University of Wollongong student Joel Ephraims has been named winner of Overland Magazine’s 2011 Judith Wright Poetry Prize for New and Emerging Writers and $6000.

The poem, Rock Candy, was inspired by Ephraims’ hectic and contrasted life.

Rock Candy is a product of reading a lot of poetry at the same time as writing a lot of poetry, at the same time breaking up with my girlfriend, at the same time hearing stories about mental illness, at the same time as listening to the news,” Ephraim said.

The Creative Arts and English Literature student says his approach to his work had been ‘all over the place’ but has resulted in critical success.

“I write down lines in pencil on books, or on whatever other innocent pieces of paper are around,” Ephraims said.

“I’m becoming more organised in my approach but I think a degree of messiness is a part of creative process.”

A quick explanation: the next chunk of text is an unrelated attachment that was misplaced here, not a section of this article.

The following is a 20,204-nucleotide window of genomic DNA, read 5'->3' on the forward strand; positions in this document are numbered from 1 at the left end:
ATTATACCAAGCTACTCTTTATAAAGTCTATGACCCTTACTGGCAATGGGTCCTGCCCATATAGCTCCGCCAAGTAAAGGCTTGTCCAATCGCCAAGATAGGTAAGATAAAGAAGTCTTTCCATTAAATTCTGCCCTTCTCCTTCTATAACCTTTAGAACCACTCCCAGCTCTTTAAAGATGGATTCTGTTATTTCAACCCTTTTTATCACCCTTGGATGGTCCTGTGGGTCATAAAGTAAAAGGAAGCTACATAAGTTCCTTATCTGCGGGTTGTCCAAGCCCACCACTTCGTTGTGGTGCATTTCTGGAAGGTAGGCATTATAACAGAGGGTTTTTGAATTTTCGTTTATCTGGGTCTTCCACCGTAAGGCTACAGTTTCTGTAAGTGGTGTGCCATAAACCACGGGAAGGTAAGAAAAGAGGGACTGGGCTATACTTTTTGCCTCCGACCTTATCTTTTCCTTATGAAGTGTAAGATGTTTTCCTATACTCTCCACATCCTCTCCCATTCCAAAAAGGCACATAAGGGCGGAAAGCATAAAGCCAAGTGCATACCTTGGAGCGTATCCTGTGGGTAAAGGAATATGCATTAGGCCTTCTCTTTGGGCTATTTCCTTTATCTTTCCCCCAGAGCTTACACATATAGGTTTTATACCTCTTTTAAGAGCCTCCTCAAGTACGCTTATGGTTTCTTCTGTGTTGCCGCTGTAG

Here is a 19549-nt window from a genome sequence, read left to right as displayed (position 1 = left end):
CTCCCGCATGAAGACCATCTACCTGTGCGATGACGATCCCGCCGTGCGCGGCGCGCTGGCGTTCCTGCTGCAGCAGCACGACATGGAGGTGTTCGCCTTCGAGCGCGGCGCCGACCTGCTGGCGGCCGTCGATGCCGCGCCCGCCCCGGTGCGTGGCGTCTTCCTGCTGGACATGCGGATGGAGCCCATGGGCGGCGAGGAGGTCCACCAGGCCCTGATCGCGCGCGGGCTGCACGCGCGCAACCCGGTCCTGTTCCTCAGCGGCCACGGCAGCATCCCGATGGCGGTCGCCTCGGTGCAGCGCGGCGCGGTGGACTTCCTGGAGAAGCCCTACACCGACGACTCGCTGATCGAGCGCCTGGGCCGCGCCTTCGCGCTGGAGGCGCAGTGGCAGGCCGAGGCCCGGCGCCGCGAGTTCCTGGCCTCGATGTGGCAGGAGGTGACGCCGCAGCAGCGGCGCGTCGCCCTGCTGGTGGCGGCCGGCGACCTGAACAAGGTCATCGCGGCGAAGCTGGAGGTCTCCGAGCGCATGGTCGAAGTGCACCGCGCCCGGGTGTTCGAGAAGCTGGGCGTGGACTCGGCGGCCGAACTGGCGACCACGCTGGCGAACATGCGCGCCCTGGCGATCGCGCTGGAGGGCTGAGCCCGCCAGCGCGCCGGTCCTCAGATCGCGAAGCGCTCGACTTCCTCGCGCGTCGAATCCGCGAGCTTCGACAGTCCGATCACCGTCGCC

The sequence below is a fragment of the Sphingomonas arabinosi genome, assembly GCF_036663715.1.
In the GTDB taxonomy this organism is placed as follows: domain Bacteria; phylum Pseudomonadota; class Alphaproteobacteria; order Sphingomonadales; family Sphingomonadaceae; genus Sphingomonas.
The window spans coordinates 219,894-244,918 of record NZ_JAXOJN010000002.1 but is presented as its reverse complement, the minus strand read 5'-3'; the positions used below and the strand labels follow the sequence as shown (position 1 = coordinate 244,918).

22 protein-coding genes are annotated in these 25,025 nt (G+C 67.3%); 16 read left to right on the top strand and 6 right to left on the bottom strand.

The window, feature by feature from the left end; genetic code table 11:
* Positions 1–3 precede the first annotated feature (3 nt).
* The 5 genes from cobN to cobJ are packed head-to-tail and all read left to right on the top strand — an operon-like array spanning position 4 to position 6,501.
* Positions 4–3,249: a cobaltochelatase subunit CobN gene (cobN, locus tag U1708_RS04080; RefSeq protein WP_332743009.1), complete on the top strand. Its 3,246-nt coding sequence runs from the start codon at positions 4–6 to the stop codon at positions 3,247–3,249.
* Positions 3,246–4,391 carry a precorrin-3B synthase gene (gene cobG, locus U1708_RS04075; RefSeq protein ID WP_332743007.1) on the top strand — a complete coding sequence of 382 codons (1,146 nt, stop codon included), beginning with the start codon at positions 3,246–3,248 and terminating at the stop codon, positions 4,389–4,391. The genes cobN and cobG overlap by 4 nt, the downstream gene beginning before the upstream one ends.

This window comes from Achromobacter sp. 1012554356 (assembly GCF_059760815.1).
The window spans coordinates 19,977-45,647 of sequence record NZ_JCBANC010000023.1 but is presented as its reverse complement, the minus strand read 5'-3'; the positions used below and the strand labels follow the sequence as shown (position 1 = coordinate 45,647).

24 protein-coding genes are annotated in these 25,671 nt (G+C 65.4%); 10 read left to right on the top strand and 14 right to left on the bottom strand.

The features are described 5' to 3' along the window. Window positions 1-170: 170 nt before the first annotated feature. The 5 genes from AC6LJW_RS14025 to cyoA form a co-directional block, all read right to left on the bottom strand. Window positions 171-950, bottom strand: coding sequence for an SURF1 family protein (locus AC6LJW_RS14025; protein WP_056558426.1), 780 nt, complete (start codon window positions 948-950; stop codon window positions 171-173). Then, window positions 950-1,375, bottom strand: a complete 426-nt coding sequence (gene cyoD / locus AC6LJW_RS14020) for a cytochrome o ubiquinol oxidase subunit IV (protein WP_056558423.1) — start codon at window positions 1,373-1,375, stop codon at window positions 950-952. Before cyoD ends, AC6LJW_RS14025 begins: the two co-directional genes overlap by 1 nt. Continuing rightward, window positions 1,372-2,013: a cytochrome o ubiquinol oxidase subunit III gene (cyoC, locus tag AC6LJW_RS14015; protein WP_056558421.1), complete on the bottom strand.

Overland Magazine poetry editor and judge Peter Minter highly praised the award-winning piece.

“[The poem] is propelled by a cinematographic kaleidoscope of desire, narrative, observation and event,” Mr Minter said.

Ephraims has been writing poetry for two years, having been previously published in Voiceworks.

“Poetry appeals to me more because of its transparency and tangibility as compared to the slower building and slower forming medium of the novel or short story,” Ephraims said.

He also includes the use of ‘gaming language’ in his body of work, considering where poetry will go in the digital future.

“It’s about how a computer operates, so on a basic level digital poetry is always going to be centred around computers and the relationship between people or society and computers,” he said.

Ephraims hopes to captivate his readers with his enthusiasm for poetry, reflect upon things, and develop an overall understanding.

Watch Joel Ephraims read the acclaimed ‘Rock Candy’ on YouTube.

Words: Corey Tasker

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